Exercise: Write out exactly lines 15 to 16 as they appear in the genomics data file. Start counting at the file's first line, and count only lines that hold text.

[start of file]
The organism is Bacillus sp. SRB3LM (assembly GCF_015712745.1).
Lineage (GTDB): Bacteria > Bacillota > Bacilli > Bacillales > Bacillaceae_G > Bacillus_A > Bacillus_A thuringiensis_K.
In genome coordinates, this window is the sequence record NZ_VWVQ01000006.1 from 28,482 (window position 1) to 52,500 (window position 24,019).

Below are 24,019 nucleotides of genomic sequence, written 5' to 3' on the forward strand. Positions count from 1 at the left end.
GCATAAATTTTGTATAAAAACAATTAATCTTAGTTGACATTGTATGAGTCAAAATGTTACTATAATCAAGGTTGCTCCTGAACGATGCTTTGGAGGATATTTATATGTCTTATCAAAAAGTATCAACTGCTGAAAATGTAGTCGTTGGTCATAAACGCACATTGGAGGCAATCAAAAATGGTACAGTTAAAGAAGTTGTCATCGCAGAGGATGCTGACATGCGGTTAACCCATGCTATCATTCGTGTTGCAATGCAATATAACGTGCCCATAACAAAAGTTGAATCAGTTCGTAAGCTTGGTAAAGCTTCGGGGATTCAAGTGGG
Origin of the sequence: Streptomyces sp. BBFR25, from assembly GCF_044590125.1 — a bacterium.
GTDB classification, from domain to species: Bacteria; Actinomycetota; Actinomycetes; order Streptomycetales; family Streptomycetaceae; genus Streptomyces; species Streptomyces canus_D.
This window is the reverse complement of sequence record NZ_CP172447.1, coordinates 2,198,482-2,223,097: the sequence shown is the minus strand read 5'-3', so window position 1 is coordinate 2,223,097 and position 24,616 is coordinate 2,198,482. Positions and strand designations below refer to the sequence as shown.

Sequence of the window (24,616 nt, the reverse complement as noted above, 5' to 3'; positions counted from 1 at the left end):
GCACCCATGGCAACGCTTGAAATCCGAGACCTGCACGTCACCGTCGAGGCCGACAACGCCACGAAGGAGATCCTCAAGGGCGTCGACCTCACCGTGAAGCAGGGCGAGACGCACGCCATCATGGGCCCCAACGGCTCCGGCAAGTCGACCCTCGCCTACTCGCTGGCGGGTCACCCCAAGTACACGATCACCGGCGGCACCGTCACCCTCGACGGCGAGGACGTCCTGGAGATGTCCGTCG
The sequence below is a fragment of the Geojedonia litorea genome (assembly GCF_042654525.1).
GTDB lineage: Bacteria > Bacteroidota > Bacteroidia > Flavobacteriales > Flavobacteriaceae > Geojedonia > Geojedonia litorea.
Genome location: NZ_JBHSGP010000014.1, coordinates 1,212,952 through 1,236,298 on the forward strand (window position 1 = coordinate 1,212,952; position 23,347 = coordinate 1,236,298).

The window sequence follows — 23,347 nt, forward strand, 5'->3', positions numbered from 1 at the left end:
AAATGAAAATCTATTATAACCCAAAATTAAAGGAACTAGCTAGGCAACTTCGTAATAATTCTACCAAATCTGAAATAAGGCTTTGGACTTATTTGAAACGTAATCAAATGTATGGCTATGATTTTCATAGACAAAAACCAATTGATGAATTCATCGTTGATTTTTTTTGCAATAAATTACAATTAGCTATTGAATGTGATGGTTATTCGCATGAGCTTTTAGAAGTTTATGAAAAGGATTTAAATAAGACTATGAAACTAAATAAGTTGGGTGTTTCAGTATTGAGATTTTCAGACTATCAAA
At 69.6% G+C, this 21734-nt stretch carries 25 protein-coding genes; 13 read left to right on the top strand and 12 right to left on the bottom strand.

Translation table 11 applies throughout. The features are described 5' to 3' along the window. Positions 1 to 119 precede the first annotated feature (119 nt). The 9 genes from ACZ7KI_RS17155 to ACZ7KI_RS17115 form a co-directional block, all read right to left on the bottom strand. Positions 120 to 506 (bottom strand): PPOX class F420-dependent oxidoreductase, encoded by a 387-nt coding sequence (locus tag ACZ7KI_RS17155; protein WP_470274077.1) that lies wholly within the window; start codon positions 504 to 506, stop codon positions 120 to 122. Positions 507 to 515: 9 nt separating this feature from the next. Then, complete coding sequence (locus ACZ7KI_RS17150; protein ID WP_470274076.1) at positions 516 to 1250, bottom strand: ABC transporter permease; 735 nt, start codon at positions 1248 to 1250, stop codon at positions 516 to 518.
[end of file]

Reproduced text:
AAATGAAAATCTATTATAACCCAAAATTAAAGGAACTAGCTAGGCAACTTCGTAATAATTCTACCAAATCTGAAATAAGGCTTTGGACTTATTTGAAACGTAATCAAATGTATGGCTATGATTTTCATAGACAAAAACCAATTGATGAATTCATCGTTGATTTTTTTTGCAATAAATTACAATTAGCTATTGAATGTGATGGTTATTCGCATGAGCTTTTAGAAGTTTATGAAAAGGATTTAAATAAGACTATGAAACTAAATAAGTTGGGTGTTTCAGTATTGAGATTTTCAGACTATCAAA
At 69.6% G+C, this 21734-nt stretch carries 25 protein-coding genes; 13 read left to right on the top strand and 12 right to left on the bottom strand.